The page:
To address these knowledge gaps, we assessed the population structure and patterns of genomic diversity in tiger snake populations persisting in and around the city of Perth in Western Australia. We included a ‘recently-introduced’ off-shore island population to allow for a comparison with the genomic structure of a true island population. Analyses included calculating and comparing the effective population sizes across populations to explore the impacts of genetic drift and isolation, and compare individual heterozygosity to a body condition index [33, 34] to investigate the potential relationship between fitness and heterozygosity. We predicted that the major river systems that divide Perth (Fig 1) would be barriers to gene flow between the northern and southern localities, as observed in other species [35], and that those populations more isolated by urbanisation would show lower levels of genomic diversity, higher pairwise genomic differentiation and stronger signals of inbreeding, which would correlate with lower fitness. This study explores the contemporary population genomics of a large elapid persisting in wetlands threatened by ever-increasing urbanisation, and highlights which populations are at risk of extirpation in the future.

Fig 1. Map the studied populations of Notechis scutatus occidentalis and land-use of Perth, Western Australia.

Red points represent individual Western tiger snakes, and yellow points represent Eastern tiger snakes (Notechis scutatus scutatus). Grey shading represents the current distribution extent of the species (light = Western, dark = Eastern; modified from the IUCN Red List of Threatened Species [37]). Land-use was classified by the 2016 Australian Land Use and Management Classification (Australian Bureau of Agricultural and Resource Economics and Sciences, Canberra. CC BY 3.0.).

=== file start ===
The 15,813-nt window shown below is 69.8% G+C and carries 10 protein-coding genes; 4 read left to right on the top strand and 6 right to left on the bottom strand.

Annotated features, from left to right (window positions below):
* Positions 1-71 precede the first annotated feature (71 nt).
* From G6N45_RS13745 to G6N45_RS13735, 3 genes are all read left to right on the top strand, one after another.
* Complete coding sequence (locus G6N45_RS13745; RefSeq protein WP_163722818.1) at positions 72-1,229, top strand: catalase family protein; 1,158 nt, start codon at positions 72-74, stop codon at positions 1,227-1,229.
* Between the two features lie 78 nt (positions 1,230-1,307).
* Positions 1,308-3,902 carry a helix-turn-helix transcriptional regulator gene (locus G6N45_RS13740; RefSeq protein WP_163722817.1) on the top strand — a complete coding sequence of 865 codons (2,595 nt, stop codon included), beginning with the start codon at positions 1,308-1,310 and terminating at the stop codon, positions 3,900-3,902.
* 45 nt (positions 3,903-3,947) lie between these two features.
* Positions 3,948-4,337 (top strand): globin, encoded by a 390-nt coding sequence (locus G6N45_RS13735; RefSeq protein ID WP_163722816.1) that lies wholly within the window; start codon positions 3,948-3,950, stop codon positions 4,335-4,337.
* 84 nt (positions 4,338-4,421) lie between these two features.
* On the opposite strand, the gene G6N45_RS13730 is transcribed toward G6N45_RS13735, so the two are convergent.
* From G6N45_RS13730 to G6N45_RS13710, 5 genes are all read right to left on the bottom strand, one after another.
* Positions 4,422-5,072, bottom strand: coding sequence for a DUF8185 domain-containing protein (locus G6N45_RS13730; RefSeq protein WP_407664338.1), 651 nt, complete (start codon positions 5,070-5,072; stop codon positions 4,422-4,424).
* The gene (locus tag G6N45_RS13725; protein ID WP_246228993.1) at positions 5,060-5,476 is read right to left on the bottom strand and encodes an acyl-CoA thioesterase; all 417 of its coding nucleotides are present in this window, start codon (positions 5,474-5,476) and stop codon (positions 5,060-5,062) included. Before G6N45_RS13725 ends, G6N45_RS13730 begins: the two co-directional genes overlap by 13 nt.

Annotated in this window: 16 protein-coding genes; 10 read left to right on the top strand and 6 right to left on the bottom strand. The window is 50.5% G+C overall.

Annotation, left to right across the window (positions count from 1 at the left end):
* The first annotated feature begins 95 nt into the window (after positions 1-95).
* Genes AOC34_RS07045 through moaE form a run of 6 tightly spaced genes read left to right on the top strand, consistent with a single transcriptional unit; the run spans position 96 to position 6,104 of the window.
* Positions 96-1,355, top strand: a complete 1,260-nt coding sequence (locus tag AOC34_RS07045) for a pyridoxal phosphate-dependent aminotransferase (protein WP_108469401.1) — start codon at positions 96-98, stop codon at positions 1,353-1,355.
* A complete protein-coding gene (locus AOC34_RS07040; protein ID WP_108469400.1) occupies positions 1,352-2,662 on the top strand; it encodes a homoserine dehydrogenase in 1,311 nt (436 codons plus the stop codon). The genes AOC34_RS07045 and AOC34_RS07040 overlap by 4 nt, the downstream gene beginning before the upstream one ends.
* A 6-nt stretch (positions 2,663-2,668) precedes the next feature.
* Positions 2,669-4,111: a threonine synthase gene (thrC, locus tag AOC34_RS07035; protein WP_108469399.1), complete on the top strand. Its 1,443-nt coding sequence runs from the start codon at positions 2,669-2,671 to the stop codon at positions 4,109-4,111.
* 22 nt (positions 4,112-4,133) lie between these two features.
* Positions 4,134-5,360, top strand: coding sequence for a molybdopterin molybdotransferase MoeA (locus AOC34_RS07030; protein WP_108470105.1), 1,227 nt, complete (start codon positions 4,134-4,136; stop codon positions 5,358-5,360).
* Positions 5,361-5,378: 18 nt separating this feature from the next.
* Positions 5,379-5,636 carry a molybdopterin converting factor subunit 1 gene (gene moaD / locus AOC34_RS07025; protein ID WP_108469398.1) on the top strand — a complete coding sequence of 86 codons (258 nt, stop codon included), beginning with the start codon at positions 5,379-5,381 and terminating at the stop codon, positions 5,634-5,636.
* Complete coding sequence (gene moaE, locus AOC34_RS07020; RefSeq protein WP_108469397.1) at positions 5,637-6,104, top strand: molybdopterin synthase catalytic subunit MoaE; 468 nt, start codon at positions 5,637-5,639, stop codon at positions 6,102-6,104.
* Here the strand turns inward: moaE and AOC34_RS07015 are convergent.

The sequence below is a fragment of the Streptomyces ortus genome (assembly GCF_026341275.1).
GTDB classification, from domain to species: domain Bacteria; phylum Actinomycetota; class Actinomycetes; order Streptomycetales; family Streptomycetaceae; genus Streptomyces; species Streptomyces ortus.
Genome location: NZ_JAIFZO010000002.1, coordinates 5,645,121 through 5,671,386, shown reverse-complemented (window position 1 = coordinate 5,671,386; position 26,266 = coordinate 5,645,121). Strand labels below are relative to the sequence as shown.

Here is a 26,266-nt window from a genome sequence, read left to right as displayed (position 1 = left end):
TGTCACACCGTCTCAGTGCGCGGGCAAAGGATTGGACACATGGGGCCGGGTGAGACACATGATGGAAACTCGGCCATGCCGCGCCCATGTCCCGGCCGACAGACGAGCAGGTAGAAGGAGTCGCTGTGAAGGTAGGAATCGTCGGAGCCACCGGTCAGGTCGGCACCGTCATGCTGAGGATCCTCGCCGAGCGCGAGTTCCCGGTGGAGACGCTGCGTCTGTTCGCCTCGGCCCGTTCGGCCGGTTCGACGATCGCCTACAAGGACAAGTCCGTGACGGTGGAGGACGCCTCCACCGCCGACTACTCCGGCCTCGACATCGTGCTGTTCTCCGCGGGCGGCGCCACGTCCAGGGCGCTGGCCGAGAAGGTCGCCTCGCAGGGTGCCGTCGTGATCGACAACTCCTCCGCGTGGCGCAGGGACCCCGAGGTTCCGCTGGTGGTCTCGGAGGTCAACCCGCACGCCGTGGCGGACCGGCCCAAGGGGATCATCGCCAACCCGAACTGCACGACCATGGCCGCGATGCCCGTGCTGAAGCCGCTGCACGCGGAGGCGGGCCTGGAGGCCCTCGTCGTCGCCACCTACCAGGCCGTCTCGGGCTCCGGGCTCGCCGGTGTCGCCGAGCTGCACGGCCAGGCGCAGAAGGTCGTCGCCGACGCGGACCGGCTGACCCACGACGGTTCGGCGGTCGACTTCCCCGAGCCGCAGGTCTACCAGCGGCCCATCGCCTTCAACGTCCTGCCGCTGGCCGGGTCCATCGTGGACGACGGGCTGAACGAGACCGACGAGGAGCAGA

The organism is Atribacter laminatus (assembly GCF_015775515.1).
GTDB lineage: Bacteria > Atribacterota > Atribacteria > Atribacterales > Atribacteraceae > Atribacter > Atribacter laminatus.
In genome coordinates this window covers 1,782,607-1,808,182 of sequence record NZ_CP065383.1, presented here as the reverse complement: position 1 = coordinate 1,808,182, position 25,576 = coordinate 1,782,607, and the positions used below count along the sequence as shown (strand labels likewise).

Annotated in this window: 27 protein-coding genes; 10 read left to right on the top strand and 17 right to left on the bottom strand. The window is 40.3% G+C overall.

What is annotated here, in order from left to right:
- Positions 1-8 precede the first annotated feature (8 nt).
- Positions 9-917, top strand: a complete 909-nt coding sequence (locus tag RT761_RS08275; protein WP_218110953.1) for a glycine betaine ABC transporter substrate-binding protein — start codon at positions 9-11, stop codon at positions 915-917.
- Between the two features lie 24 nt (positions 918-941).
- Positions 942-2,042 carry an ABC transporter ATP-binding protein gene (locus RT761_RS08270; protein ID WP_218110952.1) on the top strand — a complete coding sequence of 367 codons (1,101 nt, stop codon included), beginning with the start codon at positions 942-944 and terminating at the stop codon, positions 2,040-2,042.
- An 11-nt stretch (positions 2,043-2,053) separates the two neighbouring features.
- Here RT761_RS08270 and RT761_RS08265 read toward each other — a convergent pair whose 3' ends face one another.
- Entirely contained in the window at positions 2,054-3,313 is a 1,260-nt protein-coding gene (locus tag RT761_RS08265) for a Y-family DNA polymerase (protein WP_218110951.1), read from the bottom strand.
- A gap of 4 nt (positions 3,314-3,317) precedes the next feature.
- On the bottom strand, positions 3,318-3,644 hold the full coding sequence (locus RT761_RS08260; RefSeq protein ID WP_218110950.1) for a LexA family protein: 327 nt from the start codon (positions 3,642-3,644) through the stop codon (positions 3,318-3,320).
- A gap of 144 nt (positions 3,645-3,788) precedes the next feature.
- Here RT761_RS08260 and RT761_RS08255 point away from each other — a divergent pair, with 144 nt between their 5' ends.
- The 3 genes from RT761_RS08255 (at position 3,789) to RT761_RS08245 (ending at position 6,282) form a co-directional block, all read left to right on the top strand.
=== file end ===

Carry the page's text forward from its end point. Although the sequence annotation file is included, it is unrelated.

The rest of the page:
Materials and methods

Study sites and sample collection

We sampled 150 tiger snakes from six wetlands around Perth: Loch McNess (n = 22; within Yanchep National Park, 31°32’45" S, 115°40’50" E), Lake Joondalup (n = 23; 31°45’37" S, 115°47’36" E) and Herdsman Lake (n = 57; 31°55’14", S 115°48’18" E), located north of the Swan/Canning River system, and Bibra Lake (n = 29; 32°05’33", S 115°49’31" E), Kogolup Lake (n = 10; 32°07’40", S 115°50’05" E) and Black Swan Lake (n = 9; 32°28’32", S 115°46’22" E) located south of the Swan/Canning River system. These study sites represent the northern extremity of the Western tiger snake distribution (Fig 1). We also collected nine samples from Carnac Island, approximately 7 km off-shore (Fig 1). Carnac Island is a small freshwater-devoid island (19 ha) with the tiger snake population thought to originate from human introduction approximately 90 years ago, with the suspected source population coming from the nearby mainland [24, 36]. Kogolup Lake, Black Swan Lake and Carnac Island were surveyed less than the other sites (a few days compared with several weeks), which resulted in lower sample sizes for these sites.